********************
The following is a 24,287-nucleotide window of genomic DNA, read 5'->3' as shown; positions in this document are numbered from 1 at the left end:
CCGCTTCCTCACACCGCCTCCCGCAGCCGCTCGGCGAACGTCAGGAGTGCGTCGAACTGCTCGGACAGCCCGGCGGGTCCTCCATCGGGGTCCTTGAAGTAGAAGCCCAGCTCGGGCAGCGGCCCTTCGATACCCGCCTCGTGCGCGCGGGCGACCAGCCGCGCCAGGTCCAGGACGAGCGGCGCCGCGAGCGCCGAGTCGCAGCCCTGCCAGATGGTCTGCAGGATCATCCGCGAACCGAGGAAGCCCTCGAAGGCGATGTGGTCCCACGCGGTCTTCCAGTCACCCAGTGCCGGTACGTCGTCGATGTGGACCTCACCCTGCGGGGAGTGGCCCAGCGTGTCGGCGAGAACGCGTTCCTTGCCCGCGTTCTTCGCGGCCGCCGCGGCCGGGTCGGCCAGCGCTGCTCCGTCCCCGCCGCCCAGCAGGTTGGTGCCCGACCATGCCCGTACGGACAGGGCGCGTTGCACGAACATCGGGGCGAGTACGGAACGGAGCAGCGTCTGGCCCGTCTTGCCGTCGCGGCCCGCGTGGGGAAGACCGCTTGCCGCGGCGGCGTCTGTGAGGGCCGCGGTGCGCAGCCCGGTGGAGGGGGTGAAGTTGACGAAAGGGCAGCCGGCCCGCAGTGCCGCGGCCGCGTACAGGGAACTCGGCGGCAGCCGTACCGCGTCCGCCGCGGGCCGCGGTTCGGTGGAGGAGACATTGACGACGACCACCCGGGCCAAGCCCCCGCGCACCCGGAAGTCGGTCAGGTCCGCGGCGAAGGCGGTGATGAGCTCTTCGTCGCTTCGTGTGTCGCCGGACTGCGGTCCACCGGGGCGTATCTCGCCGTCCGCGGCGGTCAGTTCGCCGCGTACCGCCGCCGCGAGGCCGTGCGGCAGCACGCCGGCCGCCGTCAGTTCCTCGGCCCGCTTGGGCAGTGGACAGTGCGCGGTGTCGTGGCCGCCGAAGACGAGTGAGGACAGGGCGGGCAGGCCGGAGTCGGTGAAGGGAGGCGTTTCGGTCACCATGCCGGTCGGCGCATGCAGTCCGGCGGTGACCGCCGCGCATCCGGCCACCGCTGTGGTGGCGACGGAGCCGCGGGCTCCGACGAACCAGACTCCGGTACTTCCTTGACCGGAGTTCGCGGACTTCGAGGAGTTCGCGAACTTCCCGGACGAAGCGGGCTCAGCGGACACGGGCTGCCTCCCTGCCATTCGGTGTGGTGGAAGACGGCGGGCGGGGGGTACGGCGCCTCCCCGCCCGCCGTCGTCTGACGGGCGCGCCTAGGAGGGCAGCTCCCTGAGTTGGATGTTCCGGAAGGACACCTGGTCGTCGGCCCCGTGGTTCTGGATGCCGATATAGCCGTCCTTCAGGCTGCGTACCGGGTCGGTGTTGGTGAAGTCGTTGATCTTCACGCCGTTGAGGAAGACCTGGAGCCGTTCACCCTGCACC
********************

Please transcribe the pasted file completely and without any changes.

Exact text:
The following is a 24,287-nucleotide window of genomic DNA, read 5'->3' as shown; positions in this document are numbered from 1 at the left end:
CCGCTTCCTCACACCGCCTCCCGCAGCCGCTCGGCGAACGTCAGGAGTGCGTCGAACTGCTCGGACAGCCCGGCGGGTCCTCCATCGGGGTCCTTGAAGTAGAAGCCCAGCTCGGGCAGCGGCCCTTCGATACCCGCCTCGTGCGCGCGGGCGACCAGCCGCGCCAGGTCCAGGACGAGCGGCGCCGCGAGCGCCGAGTCGCAGCCCTGCCAGATGGTCTGCAGGATCATCCGCGAACCGAGGAAGCCCTCGAAGGCGATGTGGTCCCACGCGGTCTTCCAGTCACCCAGTGCCGGTACGTCGTCGATGTGGACCTCACCCTGCGGGGAGTGGCCCAGCGTGTCGGCGAGAACGCGTTCCTTGCCCGCGTTCTTCGCGGCCGCCGCGGCCGGGTCGGCCAGCGCTGCTCCGTCCCCGCCGCCCAGCAGGTTGGTGCCCGACCATGCCCGTACGGACAGGGCGCGTTGCACGAACATCGGGGCGAGTACGGAACGGAGCAGCGTCTGGCCCGTCTTGCCGTCGCGGCCCGCGTGGGGAAGACCGCTTGCCGCGGCGGCGTCTGTGAGGGCCGCGGTGCGCAGCCCGGTGGAGGGGGTGAAGTTGACGAAAGGGCAGCCGGCCCGCAGTGCCGCGGCCGCGTACAGGGAACTCGGCGGCAGCCGTACCGCGTCCGCCGCGGGCCGCGGTTCGGTGGAGGAGACATTGACGACGACCACCCGGGCCAAGCCCCCGCGCACCCGGAAGTCGGTCAGGTCCGCGGCGAAGGCGGTGATGAGCTCTTCGTCGCTTCGTGTGTCGCCGGACTGCGGTCCACCGGGGCGTATCTCGCCGTCCGCGGCGGTCAGTTCGCCGCGTACCGCCGCCGCGAGGCCGTGCGGCAGCACGCCGGCCGCCGTCAGTTCCTCGGCCCGCTTGGGCAGTGGACAGTGCGCGGTGTCGTGGCCGCCGAAGACGAGTGAGGACAGGGCGGGCAGGCCGGAGTCGGTGAAGGGAGGCGTTTCGGTCACCATGCCGGTCGGCGCATGCAGTCCGGCGGTGACCGCCGCGCATCCGGCCACCGCTGTGGTGGCGACGGAGCCGCGGGCTCCGACGAACCAGACTCCGGTACTTCCTTGACCGGAGTTCGCGGACTTCGAGGAGTTCGCGAACTTCCCGGACGAAGCGGGCTCAGCGGACACGGGCTGCCTCCCTGCCATTCGGTGTGGTGGAAGACGGCGGGCGGGGGGTACGGCGCCTCCCCGCCCGCCGTCGTCTGACGGGCGCGCCTAGGAGGGCAGCTCCCTGAGTTGGATGTTCCGGAAGGACACCTGGTCGTCGGCCCCGTGGTTCTGGATGCCGATATAGCCGTCCTTCAGGCTGCGTACCGGGTCGGTGTTGGTGAAGTCGTTGATCTTCACGCCGTTGAGGAAGACCTGGAGCCGTTCACCCTGCACC